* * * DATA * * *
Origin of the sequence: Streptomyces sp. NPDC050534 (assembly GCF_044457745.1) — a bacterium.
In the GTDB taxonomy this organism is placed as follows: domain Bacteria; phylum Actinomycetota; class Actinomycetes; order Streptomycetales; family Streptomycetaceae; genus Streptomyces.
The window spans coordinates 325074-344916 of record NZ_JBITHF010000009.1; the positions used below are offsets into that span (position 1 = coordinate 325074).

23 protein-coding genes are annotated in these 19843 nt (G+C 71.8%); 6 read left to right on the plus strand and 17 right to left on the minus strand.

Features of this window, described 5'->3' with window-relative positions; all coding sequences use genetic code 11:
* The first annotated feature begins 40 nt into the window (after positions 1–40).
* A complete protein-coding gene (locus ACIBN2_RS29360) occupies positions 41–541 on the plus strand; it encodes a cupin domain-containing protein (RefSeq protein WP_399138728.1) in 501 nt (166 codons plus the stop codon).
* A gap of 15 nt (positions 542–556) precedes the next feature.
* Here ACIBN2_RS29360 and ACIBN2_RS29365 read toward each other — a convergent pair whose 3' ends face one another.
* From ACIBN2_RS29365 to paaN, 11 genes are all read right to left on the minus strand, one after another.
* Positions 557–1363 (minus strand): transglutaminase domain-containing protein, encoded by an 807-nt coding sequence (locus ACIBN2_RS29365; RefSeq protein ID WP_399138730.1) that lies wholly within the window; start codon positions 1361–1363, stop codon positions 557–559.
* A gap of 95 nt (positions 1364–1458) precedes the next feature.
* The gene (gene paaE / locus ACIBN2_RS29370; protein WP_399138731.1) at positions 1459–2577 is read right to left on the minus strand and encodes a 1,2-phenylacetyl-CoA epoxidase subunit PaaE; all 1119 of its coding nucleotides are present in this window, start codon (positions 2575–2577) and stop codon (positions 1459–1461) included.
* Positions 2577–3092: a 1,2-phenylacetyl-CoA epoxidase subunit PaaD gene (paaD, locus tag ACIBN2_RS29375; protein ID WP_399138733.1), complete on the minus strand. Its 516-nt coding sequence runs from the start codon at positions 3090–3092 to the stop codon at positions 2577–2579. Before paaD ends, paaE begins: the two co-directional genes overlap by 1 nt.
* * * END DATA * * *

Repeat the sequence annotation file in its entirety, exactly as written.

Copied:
Origin of the sequence: Streptomyces sp. NPDC050534 (assembly GCF_044457745.1) — a bacterium.
In the GTDB taxonomy this organism is placed as follows: domain Bacteria; phylum Actinomycetota; class Actinomycetes; order Streptomycetales; family Streptomycetaceae; genus Streptomyces.
The window spans coordinates 325074-344916 of record NZ_JBITHF010000009.1; the positions used below are offsets into that span (position 1 = coordinate 325074).

23 protein-coding genes are annotated in these 19843 nt (G+C 71.8%); 6 read left to right on the plus strand and 17 right to left on the minus strand.

Features of this window, described 5'->3' with window-relative positions; all coding sequences use genetic code 11:
* The first annotated feature begins 40 nt into the window (after positions 1–40).
* A complete protein-coding gene (locus ACIBN2_RS29360) occupies positions 41–541 on the plus strand; it encodes a cupin domain-containing protein (RefSeq protein WP_399138728.1) in 501 nt (166 codons plus the stop codon).
* A gap of 15 nt (positions 542–556) precedes the next feature.
* Here ACIBN2_RS29360 and ACIBN2_RS29365 read toward each other — a convergent pair whose 3' ends face one another.
* From ACIBN2_RS29365 to paaN, 11 genes are all read right to left on the minus strand, one after another.
* Positions 557–1363 (minus strand): transglutaminase domain-containing protein, encoded by an 807-nt coding sequence (locus ACIBN2_RS29365; RefSeq protein ID WP_399138730.1) that lies wholly within the window; start codon positions 1361–1363, stop codon positions 557–559.
* A gap of 95 nt (positions 1364–1458) precedes the next feature.
* The gene (gene paaE / locus ACIBN2_RS29370; protein WP_399138731.1) at positions 1459–2577 is read right to left on the minus strand and encodes a 1,2-phenylacetyl-CoA epoxidase subunit PaaE; all 1119 of its coding nucleotides are present in this window, start codon (positions 2575–2577) and stop codon (positions 1459–1461) included.
* Positions 2577–3092: a 1,2-phenylacetyl-CoA epoxidase subunit PaaD gene (paaD, locus tag ACIBN2_RS29375; protein ID WP_399138733.1), complete on the minus strand. Its 516-nt coding sequence runs from the start codon at positions 3090–3092 to the stop codon at positions 2577–2579. Before paaD ends, paaE begins: the two co-directional genes overlap by 1 nt.